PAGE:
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  • Emily Kern

Henry Ford’s “Reputation” Quote: An Analysis on Getting Things Done

“You can’t build a reputation on what you are going to do.” Henry Ford

When I heard this quote for the first time, I thought, “This is genius.” I love quotes about getting things done. I love getting things done. I love making “to do” lists and crossing off what’s done. I love thinking about everything I’m going to get done “one day when I have some free time.” I just love “done.” I love “done” much more than “to be done.” In the workplace and in “life in general,” it’s important to get things done. Here’s why:

1. Getting things done proves your ability to execute.

You’re proving that you can carry that task to completion. The fact that you can say something is “done” sets you apart from those who can’t get things done. As an employer, would you keep around someone who lets things pile up on their desk and never actually executes? Jobs are about execution. Your resume doesn’t include the things you’re “going to do” on it - it includes the things you’ve successfully done. Your ability to get things done and execute well are important for your success in the workplace.

When you build a reputation for getting things done, you may open yourself up to new opportunities. You may be able to expand your role and increase your responsibilities (and hopefully your pay) once you prove that you can handle it. Oppositely, when you’re a “doer” that can be trusted, people will start bringing you work that really doesn’t belong to you. It’s easy for people to take advantage of the “doer” by dumping work on them and using them as a safety net when it’s crunch time. If this starts happening to you, don’t see it as a bad thing! Through this, you’ll get to learn another important workplace skill… setting boundaries and saying “no.” :)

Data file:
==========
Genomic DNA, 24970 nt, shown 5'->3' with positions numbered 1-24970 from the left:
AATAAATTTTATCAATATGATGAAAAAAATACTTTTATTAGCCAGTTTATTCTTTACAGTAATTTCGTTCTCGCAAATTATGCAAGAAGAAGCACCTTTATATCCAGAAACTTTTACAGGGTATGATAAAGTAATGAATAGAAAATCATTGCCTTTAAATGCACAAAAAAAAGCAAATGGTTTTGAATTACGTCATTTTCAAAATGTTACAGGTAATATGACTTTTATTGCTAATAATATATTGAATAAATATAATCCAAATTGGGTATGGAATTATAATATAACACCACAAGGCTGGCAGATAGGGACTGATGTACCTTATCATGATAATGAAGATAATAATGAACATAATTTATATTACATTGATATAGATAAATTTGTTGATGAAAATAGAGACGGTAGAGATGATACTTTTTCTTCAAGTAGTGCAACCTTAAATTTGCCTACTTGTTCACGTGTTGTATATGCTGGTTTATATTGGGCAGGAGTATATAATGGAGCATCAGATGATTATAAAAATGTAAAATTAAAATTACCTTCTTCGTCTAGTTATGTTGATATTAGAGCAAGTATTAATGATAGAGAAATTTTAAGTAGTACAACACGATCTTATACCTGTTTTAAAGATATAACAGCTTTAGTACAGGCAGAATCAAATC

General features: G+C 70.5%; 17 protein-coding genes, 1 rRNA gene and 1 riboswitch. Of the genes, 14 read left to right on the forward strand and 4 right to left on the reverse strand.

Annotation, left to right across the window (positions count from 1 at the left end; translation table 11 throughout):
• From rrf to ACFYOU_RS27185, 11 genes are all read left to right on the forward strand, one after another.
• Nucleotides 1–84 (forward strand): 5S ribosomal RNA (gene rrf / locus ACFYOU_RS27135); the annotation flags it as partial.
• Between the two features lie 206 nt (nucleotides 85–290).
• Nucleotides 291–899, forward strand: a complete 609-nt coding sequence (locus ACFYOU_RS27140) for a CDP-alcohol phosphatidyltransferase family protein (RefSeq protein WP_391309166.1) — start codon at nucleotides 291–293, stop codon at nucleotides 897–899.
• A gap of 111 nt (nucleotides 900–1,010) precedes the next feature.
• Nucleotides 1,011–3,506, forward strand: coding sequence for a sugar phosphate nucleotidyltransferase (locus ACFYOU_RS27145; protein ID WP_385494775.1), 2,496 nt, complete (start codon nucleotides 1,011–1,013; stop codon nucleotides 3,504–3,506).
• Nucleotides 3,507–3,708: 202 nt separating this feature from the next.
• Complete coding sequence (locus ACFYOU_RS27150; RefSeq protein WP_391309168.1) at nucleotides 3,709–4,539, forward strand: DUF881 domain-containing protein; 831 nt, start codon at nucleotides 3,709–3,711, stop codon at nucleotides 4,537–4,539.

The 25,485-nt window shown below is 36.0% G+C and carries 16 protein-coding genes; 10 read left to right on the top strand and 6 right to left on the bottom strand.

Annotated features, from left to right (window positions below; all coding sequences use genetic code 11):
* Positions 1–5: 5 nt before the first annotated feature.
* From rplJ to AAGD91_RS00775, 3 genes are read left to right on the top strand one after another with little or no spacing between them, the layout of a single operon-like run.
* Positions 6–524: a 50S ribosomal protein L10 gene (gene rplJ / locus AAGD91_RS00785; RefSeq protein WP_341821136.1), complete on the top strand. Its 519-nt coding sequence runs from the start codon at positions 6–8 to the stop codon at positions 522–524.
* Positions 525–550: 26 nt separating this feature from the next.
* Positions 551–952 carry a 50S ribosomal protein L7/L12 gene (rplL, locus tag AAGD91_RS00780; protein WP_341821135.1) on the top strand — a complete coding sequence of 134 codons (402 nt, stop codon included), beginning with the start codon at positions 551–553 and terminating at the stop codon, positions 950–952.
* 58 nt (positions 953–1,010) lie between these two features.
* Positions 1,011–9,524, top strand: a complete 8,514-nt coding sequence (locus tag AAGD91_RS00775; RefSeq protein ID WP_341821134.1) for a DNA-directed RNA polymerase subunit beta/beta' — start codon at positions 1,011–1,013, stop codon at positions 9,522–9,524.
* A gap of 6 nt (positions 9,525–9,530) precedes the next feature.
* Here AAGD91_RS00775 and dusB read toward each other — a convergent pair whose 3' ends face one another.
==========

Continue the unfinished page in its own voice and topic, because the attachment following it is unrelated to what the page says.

2. Getting things done is a confidence booster.

When you mark something as “done,” you’re proving to yourself that you have the capability to follow through and carry out the necessary steps to take that thing to completion. If something hangs out on your “going to do” list for too long, you will eventually lose hope that you’ll ever do that thing. Putting something on your to do list should produce more excitement than dread, if you KNOW you will follow through on it. Here’s an example.

I hate working out. As a 105-pound female who has yet to gain weight from eating terrible *delicious* food (my mom says “just wait”), I don’t see the point in intentionally making myself sweaty and exhausted when I can’t see tangible and “drastic” results afterward. Every now and then, I decide I want to be more “toned” - and I’ll say, “Okay, starting on Monday, I’m going to start working out.” I’ve said that probably 25 times. Guess how many times I’ve actually followed through? Maybe 3.

How do you think I’m going to feel about my ability to “get that done” the next time I decide to work out? Not so great. I’ve proven to myself that I struggle to follow through in this area - so this thing that “I’m going to do” doesn’t mean a whole lot. I’m not going to get excited about being toned, if I know in the back of my mind that I’m going to press snooze when my alarm goes off that morning. If I can’t trust myself to follow through, I can’t get excited about the possibility of results.

Unless I make the mental decision that, no matter what, I am going to get it done. If you decided that you’re GOING to do that thing you said you were going to do, how excited would you be?

If you said…

“I’m going to grow my business revenue by 15% in 2020.”

“I’m going to work out twice / week between now and the end of the year.”